Killing Medicare? Privatizing Social Security? Stripping Workers’ Rights? If it seems like progress made in 20th Century America is being Repealed, you’re right. The Last Word is now following it all in our new Web Series “Repealing the 20th Century, Reversing 100 Years of Progress.”
If you watched Monday's Republican Debate (which 99% percent of America did not) you probably noticed what everyone else noticed: Pawlenty's refusal to use "Obamnycare", Michele Bachmann's onstage Presidential announcement and Newt Gingrich and Herman Cain attempting to explain the difference between a "good Muslim" and a "bad Muslim". But did you notice the word used by most of the candidates repeatedly? Repeal.
Newt Gingrich, Mitt Romney, Tim Pawlenty, Michele Bachmann, and Rick Santorum listed accomplishments of the Democratic House, Senate and White House that they would Repeal if they became President. (You have to assume they mean they would ask the Congress to Repeal these acts because "repeal" is not a power granted to the Executive branch). The list begins with "Obamacare", includes Repealing the Repeal of "Don't Ask, Don't Tell", which was widely supported in polls among Republicans, Independents and Democrats but which Santorum Called an "experiment". Also on the repeal list, new regulations on corporate governance enacted after the financial crash of 2008 (the Sarbanes-Oxley bill has a two-part name for the Republican and the Democrat who were its cosponsors) and the repeal of the Consumer Protection Act (AKA Dodd-Frank) which would protect consumers from predatory financial practices. (Elizabeth Warren's nomination to run this bureau is stalled in the Senate).
But the Repeal of the health care legislation and other bills are just what you hear in campaign politics. There is actually a lot more on the repeal list. Michele Bachmann has talked about repealing the Clean Water Act, a lot of Tea Party Republicans want to eliminate the Department of Energy and Education, and Rick Santorum has outdone even himself when it comes to restricting a woman's right to abortion. He now says he supports criminalizing the act of performing abortions by doctors. All of this accomplished during the last 100 years, give or take.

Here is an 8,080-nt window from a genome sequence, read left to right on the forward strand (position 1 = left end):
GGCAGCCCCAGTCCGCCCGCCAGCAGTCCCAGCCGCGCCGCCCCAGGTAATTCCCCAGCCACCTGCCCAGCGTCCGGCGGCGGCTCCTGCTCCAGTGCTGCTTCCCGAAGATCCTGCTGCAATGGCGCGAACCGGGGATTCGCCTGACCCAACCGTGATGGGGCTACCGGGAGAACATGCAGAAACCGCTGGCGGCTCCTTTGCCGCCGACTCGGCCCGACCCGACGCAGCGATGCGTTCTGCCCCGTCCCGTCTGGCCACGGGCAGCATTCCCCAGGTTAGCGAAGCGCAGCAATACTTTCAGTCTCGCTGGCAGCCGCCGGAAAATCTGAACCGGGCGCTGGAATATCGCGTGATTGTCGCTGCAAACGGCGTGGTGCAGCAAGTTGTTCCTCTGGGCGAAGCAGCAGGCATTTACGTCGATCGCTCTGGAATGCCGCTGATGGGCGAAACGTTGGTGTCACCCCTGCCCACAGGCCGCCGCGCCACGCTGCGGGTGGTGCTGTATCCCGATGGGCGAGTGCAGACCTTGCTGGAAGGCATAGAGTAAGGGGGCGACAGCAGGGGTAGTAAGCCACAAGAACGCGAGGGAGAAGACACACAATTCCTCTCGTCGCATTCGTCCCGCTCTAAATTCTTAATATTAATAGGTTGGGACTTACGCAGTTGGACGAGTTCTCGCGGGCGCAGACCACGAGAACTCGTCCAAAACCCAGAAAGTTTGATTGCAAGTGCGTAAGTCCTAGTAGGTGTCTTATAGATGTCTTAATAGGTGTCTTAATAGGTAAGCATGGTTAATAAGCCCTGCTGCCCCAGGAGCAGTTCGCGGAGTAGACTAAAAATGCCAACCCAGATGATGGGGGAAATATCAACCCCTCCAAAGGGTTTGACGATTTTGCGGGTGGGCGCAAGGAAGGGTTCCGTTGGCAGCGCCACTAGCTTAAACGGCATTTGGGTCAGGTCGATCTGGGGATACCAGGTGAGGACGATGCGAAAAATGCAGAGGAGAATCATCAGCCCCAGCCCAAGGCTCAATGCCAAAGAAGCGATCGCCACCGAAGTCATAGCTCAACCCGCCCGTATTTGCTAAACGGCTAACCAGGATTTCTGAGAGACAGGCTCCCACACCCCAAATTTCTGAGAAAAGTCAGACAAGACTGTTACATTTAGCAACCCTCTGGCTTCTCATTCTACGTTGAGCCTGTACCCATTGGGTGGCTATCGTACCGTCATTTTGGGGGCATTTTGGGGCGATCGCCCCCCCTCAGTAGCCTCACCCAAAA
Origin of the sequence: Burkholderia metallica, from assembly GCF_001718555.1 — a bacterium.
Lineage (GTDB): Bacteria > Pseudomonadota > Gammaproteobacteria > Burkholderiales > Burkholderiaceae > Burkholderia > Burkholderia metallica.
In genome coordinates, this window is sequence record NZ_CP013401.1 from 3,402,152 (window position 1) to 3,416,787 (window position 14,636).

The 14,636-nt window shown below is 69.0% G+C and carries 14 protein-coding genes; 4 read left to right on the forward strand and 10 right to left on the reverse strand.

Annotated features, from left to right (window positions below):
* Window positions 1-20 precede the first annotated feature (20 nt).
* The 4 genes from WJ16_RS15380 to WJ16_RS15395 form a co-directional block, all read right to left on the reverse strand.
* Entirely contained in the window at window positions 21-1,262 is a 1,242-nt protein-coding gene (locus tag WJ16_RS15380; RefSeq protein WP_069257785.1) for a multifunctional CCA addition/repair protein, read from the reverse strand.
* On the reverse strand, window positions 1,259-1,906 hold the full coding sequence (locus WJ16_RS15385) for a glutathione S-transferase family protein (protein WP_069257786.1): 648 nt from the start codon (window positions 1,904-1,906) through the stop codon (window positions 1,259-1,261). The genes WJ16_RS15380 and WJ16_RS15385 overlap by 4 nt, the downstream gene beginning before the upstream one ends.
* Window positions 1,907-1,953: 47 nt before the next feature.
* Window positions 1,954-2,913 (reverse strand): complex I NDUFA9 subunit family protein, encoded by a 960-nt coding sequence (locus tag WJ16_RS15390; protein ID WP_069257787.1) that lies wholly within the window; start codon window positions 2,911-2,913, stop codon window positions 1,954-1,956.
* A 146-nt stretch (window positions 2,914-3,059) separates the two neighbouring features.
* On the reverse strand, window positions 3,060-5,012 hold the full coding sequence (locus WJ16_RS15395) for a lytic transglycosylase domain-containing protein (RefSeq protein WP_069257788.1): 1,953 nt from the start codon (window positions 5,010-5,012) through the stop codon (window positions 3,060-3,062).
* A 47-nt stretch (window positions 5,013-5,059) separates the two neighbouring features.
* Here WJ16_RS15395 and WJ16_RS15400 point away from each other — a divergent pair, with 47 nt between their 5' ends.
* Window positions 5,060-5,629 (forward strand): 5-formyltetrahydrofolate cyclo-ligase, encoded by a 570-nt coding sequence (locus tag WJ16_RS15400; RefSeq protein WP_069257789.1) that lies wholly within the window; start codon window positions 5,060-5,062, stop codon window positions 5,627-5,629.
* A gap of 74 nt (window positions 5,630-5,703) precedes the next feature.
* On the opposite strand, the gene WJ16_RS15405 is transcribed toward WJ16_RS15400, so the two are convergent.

In the 20th Century, the United States made progressive leaps for the benefit of the people. The past 100 years saw Constitutional amendments expanding the rights of Americans and programs that protect the most vulnerable in a social safety net and labor laws to protect workers from dangerous conditions in the workplace. Now many of those are under attack. Medicare for example was established in the 1965 "Social Security Act" and signed by President Lyndon Johnson to provide health insurance to the elderly and the poor but as Lawrence and other guests on "The Last Word" have said, would be dramatically changed if Rep. Paul Ryan's (R-WI) budget were to pass.
Some of the repeal ideas seem to run contrary to each other. Candidate now Senator Rand Paul, Tea Party Republican of Kentucky, explained on Rachel Maddow's show why he believed that the "Civil Rights act of 1964" which "prohibited discrimination in public places" is government intrusion that restricts the personal liberty of the would be discriminator. Yet his party also controls the North Carolina Legislature which is pursuing a bill requiring that voters present a government issued ID card to vote. Some might argue that is actually more government intrusion but either way it takes a stab at the Voting Rights act of 1965 which outlawed practices like "polling tests" meant to prevent American Citizens, especially blacks, from Voting.
Speaker of the House John Boehner and Arizona's Senator Jon Kyl have said they would consider repeal of the 14th amendment because of its "birthright clause" which grants anyone born on U.S. Soil automatic citizenship. Ironically the 14th Amendment also includes the due process clause preventing governments from depriving people of "life, liberty, or property" which sounds like something the Tea Party would favor. (Ok, the 14th Amendment was adopted in 1868 but it's the basis of the Supreme Court decision Brown v. Board of Education in 1954 Which banned racial segregation and found that separate is not equal.)
There are many more examples (Wisconsin?). That’s why "The Last Word" is starting a new Web Series called "Repealing the 20th Century - Reversing 100 Years of Progress". Whenever we see a story that appears to push back the clock, we'll post it. We will even try to highlight some anniversaries of key moments of progress in this spot as we watch the political rhetoric heat up on the slog to the 2012 Presidential Election.
We should also note that this trend was spotted by numerous other journalists including Washington Post Columnist Harold Meyerson in his piece from April 5th about the Rep. Paul Ryan budget proposal. So we're giving credit where it is due. Get ready for a steady stream of posts.